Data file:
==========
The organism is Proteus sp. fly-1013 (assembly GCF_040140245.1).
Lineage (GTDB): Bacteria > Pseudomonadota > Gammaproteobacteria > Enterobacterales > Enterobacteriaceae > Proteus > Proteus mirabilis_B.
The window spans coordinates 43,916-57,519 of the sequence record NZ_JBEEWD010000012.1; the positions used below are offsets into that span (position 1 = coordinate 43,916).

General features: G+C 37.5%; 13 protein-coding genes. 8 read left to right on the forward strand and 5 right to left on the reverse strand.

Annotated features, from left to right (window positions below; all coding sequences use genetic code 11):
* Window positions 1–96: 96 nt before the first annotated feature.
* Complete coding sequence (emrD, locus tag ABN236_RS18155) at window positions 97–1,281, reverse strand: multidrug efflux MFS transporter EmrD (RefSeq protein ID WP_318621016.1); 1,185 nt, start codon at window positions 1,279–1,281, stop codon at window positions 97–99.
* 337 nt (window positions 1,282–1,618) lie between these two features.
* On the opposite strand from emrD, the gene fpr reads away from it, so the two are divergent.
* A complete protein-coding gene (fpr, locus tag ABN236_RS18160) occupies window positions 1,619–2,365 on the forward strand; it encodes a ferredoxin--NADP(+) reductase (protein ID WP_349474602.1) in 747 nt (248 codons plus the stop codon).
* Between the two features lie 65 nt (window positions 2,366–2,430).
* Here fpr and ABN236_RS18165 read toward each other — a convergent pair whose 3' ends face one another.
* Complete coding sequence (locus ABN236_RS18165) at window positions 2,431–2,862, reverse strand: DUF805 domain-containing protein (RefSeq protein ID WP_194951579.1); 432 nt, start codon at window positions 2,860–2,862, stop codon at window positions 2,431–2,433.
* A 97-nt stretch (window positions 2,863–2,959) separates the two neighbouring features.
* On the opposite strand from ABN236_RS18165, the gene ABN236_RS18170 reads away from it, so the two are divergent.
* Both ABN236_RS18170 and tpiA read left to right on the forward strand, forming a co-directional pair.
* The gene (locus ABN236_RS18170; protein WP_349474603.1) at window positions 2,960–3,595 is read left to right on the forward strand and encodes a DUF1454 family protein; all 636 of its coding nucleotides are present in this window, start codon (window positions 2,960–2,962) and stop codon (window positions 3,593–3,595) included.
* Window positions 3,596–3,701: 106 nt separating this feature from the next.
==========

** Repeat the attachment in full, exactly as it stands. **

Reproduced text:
The organism is Proteus sp. fly-1013 (assembly GCF_040140245.1).
Lineage (GTDB): Bacteria > Pseudomonadota > Gammaproteobacteria > Enterobacterales > Enterobacteriaceae > Proteus > Proteus mirabilis_B.
The window spans coordinates 43,916-57,519 of the sequence record NZ_JBEEWD010000012.1; the positions used below are offsets into that span (position 1 = coordinate 43,916).

General features: G+C 37.5%; 13 protein-coding genes. 8 read left to right on the forward strand and 5 right to left on the reverse strand.

Annotated features, from left to right (window positions below; all coding sequences use genetic code 11):
* Window positions 1–96: 96 nt before the first annotated feature.
* Complete coding sequence (emrD, locus tag ABN236_RS18155) at window positions 97–1,281, reverse strand: multidrug efflux MFS transporter EmrD (RefSeq protein ID WP_318621016.1); 1,185 nt, start codon at window positions 1,279–1,281, stop codon at window positions 97–99.
* 337 nt (window positions 1,282–1,618) lie between these two features.
* On the opposite strand from emrD, the gene fpr reads away from it, so the two are divergent.
* A complete protein-coding gene (fpr, locus tag ABN236_RS18160) occupies window positions 1,619–2,365 on the forward strand; it encodes a ferredoxin--NADP(+) reductase (protein ID WP_349474602.1) in 747 nt (248 codons plus the stop codon).
* Between the two features lie 65 nt (window positions 2,366–2,430).
* Here fpr and ABN236_RS18165 read toward each other — a convergent pair whose 3' ends face one another.
* Complete coding sequence (locus ABN236_RS18165) at window positions 2,431–2,862, reverse strand: DUF805 domain-containing protein (RefSeq protein ID WP_194951579.1); 432 nt, start codon at window positions 2,860–2,862, stop codon at window positions 2,431–2,433.
* A 97-nt stretch (window positions 2,863–2,959) separates the two neighbouring features.
* On the opposite strand from ABN236_RS18165, the gene ABN236_RS18170 reads away from it, so the two are divergent.
* Both ABN236_RS18170 and tpiA read left to right on the forward strand, forming a co-directional pair.
* The gene (locus ABN236_RS18170; protein WP_349474603.1) at window positions 2,960–3,595 is read left to right on the forward strand and encodes a DUF1454 family protein; all 636 of its coding nucleotides are present in this window, start codon (window positions 2,960–2,962) and stop codon (window positions 3,593–3,595) included.
* Window positions 3,596–3,701: 106 nt separating this feature from the next.